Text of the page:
The work was far beyond our capacity. We were nothing but living skeletons, unable to lift the shovelfuls of heavy soil above our heads, let alone work at the speed demanded of us.[13]

After the liberation she returned to Łódź in the spring of 1945, at the age of 17, only to find her entire world of human relations completely wiped out, at which time she decided to emigrate to Palestine. She left Poland on forged papers with a group of other refugees from Łódź. (Zyskind would not return to Poland until 1988 when she, then aged 61, together with her husband and their three children would visit Łódź and Auschwitz.) Aided by a Jewish relief group called Escape, they wandered across Europe for two years, crossing national frontiers surreptitiously. She finally reached Palestine on 15 May 1947. Because of British restrictions on Jewish emigration

David Patterson writes:

The essence of Nazism was murder, and the target of Nazi murder was the image and essence of the human being; it was the image of the divine that makes this being human, which is to say, it was the being­-for­-the­-other of human being. (...) Sara Zyskind remembers, "Our friendship and our care for one another enabled us to preserve something of our humanity..."[14]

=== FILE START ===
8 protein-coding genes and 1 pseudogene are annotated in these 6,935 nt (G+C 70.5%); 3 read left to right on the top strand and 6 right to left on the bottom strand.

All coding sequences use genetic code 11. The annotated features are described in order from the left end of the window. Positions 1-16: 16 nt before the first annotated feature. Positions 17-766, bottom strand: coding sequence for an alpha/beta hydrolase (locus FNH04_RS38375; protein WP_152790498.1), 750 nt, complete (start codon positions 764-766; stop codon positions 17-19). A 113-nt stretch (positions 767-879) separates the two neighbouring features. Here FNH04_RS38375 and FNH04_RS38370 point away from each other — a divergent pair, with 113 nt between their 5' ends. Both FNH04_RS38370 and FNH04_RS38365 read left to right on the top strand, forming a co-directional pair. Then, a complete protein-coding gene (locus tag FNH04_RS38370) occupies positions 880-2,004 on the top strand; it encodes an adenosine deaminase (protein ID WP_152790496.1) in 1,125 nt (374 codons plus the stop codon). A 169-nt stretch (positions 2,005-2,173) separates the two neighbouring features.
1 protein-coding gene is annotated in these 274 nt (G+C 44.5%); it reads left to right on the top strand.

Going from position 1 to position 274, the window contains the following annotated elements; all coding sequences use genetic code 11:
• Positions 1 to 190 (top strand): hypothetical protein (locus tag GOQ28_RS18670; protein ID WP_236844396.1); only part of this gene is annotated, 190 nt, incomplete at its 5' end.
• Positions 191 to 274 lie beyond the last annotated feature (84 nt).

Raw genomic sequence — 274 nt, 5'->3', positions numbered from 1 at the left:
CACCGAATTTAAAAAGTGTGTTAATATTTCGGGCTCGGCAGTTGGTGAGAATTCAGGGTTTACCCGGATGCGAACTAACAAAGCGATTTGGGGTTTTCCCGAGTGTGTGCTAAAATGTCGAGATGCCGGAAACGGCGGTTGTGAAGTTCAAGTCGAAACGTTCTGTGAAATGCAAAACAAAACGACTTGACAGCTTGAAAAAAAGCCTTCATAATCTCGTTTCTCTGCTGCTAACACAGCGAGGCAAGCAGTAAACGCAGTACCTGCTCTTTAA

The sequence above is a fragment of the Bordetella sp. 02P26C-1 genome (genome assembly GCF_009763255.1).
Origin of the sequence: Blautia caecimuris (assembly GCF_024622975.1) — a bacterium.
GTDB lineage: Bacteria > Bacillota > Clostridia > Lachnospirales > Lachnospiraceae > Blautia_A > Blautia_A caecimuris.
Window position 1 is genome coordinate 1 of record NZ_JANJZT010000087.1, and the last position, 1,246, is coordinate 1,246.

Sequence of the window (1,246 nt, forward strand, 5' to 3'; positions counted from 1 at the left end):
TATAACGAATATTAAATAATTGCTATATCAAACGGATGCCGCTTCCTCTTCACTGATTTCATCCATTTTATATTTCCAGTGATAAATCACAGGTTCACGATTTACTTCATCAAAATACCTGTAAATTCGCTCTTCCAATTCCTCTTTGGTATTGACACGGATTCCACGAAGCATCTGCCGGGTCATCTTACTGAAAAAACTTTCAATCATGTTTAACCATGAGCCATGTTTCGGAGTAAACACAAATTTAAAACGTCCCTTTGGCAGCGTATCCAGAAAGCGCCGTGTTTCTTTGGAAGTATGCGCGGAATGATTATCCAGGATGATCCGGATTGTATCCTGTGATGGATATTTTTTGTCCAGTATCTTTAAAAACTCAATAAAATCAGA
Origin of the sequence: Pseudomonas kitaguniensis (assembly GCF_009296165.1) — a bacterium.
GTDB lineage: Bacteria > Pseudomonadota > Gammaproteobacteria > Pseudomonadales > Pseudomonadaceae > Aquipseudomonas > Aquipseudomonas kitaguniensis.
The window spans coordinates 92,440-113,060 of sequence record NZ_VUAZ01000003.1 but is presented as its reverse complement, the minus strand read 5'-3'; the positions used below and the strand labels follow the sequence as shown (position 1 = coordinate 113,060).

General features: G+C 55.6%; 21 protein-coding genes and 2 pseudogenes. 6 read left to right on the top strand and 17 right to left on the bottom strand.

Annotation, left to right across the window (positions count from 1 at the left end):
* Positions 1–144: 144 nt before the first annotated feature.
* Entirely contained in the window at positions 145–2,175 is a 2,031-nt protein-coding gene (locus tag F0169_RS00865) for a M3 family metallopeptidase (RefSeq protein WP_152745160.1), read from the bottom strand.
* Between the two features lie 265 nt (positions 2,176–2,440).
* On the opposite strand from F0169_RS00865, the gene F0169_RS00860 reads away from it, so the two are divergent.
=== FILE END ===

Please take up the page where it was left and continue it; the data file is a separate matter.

Together with Eliezer Zyskind Sara participated in armed combat in the First Arab-Israeli War of 1948. In December 1948 she married Eliezer Zyskind (b. 1925), a native of Brzeziny, a locality 24 kilometres distant from her native Łódź.[15] Her brother was a co-founder of the first textile mill in Tel-Aviv.

Works[edit]

  • (1977) העטרה שאבדה : בגיטו לודז׳ ובמחנות
  • Stolen Years (1981; translation of ha-ʻAṭarah she-avda)
  • Bet loḥame ha-geṭaʼot (1985)
  • Struggle (1988; translation of Maʾavako shel naʻar)
  • Światło w dolinie łez (1994)

Bibliography[edit]

See also[edit]

References[edit]

  1. ^ Karl Liedke, "Destruction Through Work: Lodz Jews in the Büssing Truck Factory in Braunschweig, 1944–1945", Yad Vashem Studies, vol. 30, Jerusalem, Yad Vashem Martyrs' and Heroes' Remembrance Authority, 2002, p. 187. ISSN 0084-3296.
  2. ^ Paul Wieser, "That We Do No Less"; in: Working to Make a Difference: The Personal and Pedagogical Stories of Holocaust Educators across the Globe, ed. S. Totten, Westport (Connecticut), Praeger Publishers, 2002, p. 229. ISBN 0897897099.
  3. ^ Thomas Taterka, Dante Deutsch: Studien zur Lagerliteratur, Berlin, Erich Schmidt, 1999, p. 203. ISBN 3503049118.
  4. ^ Cf., e.g., Die Chronik des Gettos Lodz / Litzmannstadt, ed. S. Feuchert, et al., 5 vols., Göttingen, Wallstein-Verlag, 2007, passim. ISBN 9783892448341, ISBN 3892448345.
  5. ^ Andrea Löw, "Arbeit, Lohn, Essen: Überlebensbedingungen im Ghetto"; in: Ghettorenten: Entschädigungspolitik, Rechtsprechung und historische Forschung, ed. J. Zarusky, Munich, Oldenbourg, 2010, pp. 71–72. ISBN 9783486589412.